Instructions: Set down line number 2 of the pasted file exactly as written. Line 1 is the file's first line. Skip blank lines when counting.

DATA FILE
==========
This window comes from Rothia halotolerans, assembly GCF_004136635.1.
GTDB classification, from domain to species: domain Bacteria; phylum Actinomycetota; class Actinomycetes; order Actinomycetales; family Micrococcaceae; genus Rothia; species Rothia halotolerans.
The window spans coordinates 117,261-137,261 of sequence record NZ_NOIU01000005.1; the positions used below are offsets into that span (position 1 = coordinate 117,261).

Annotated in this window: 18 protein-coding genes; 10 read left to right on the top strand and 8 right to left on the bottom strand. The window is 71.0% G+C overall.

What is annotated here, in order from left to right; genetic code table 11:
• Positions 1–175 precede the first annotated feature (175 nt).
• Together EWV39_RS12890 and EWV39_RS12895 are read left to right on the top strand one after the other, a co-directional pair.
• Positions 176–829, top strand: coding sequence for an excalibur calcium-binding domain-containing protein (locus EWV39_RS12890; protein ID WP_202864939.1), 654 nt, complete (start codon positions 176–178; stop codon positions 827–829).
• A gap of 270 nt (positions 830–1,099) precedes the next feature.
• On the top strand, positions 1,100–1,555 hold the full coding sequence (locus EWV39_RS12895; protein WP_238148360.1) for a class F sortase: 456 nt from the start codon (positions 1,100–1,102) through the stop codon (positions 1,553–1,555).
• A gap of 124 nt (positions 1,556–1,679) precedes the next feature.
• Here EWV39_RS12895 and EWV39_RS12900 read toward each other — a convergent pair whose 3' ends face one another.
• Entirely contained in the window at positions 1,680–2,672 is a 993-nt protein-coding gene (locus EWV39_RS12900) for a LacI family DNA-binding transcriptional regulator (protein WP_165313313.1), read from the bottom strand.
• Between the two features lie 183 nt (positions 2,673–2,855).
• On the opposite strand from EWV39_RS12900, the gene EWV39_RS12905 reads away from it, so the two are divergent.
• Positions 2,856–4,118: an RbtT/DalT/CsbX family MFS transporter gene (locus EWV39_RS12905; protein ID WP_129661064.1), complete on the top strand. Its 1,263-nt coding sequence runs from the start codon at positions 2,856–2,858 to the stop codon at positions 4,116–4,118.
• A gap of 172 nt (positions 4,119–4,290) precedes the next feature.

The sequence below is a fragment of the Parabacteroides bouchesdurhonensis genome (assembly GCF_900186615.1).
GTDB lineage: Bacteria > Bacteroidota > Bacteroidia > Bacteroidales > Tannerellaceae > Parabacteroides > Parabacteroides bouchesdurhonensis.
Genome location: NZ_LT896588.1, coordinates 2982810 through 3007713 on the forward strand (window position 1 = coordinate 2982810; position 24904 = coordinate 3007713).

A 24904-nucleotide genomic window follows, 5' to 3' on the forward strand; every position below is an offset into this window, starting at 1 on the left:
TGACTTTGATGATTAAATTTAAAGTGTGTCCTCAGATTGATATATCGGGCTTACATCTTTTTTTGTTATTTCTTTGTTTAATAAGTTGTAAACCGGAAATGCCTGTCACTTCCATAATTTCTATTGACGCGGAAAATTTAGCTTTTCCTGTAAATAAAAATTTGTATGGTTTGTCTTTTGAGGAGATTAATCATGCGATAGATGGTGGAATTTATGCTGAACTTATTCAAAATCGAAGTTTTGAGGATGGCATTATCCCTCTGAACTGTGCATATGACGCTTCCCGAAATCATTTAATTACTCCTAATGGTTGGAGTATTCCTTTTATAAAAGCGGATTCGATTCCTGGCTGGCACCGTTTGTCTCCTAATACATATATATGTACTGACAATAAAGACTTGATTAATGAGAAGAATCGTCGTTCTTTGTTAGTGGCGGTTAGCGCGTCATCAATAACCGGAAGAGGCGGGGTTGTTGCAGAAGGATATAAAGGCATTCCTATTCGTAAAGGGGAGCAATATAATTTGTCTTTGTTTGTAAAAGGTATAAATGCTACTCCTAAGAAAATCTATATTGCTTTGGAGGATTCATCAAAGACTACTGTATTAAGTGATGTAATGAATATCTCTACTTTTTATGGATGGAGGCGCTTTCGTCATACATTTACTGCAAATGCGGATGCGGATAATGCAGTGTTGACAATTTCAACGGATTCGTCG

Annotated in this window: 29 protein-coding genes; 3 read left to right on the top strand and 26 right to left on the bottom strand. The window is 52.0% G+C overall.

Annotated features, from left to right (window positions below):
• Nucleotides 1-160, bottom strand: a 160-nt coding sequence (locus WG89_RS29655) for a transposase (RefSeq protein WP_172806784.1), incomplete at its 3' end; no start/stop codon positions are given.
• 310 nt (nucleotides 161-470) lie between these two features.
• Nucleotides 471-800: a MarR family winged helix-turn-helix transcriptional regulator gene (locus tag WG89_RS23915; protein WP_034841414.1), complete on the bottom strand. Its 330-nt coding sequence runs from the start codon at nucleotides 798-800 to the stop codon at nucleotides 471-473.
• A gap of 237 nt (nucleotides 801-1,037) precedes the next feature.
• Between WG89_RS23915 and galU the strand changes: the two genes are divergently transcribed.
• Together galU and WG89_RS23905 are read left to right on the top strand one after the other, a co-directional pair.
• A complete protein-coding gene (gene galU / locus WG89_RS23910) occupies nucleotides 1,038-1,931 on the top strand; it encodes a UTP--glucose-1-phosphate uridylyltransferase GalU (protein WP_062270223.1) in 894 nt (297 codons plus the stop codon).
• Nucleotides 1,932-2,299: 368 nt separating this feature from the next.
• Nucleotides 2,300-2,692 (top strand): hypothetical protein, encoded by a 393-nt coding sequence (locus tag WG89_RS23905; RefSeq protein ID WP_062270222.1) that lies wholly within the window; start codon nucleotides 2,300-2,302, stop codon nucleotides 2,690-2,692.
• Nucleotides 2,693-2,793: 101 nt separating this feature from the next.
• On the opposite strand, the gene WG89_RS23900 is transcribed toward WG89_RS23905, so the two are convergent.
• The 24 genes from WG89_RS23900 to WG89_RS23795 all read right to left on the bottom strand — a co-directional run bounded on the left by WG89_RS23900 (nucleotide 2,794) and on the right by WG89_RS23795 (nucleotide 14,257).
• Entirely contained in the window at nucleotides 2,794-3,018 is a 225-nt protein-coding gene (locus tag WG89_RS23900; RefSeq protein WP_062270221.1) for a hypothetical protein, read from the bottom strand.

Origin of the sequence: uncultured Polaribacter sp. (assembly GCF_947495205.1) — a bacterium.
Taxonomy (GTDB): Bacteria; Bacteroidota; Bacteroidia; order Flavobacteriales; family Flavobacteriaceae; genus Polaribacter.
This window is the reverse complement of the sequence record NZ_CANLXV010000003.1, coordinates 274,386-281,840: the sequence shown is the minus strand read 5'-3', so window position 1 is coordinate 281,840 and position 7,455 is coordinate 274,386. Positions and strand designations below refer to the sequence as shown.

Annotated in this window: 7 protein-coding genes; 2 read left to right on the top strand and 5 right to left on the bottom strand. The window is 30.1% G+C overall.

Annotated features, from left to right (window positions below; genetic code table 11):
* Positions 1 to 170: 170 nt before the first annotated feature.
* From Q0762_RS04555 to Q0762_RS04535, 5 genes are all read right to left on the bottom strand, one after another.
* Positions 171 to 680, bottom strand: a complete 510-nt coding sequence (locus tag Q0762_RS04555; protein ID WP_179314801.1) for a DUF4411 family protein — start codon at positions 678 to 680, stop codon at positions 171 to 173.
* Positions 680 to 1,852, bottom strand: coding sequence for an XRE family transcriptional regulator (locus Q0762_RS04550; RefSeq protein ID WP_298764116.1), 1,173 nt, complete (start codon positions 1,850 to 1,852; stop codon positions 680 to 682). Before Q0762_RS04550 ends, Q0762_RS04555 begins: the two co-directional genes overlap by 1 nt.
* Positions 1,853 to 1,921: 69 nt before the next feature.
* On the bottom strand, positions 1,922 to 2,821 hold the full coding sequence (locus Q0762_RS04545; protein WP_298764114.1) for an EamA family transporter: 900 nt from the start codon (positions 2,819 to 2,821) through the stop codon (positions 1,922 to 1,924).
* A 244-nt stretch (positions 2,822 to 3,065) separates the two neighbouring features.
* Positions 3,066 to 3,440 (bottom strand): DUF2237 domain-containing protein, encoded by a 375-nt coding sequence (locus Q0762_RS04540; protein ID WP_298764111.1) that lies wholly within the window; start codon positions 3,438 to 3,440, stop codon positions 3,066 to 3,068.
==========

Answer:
GTDB classification, from domain to species: domain Bacteria; phylum Actinomycetota; class Actinomycetes; order Actinomycetales; family Micrococcaceae; genus Rothia; species Rothia halotolerans.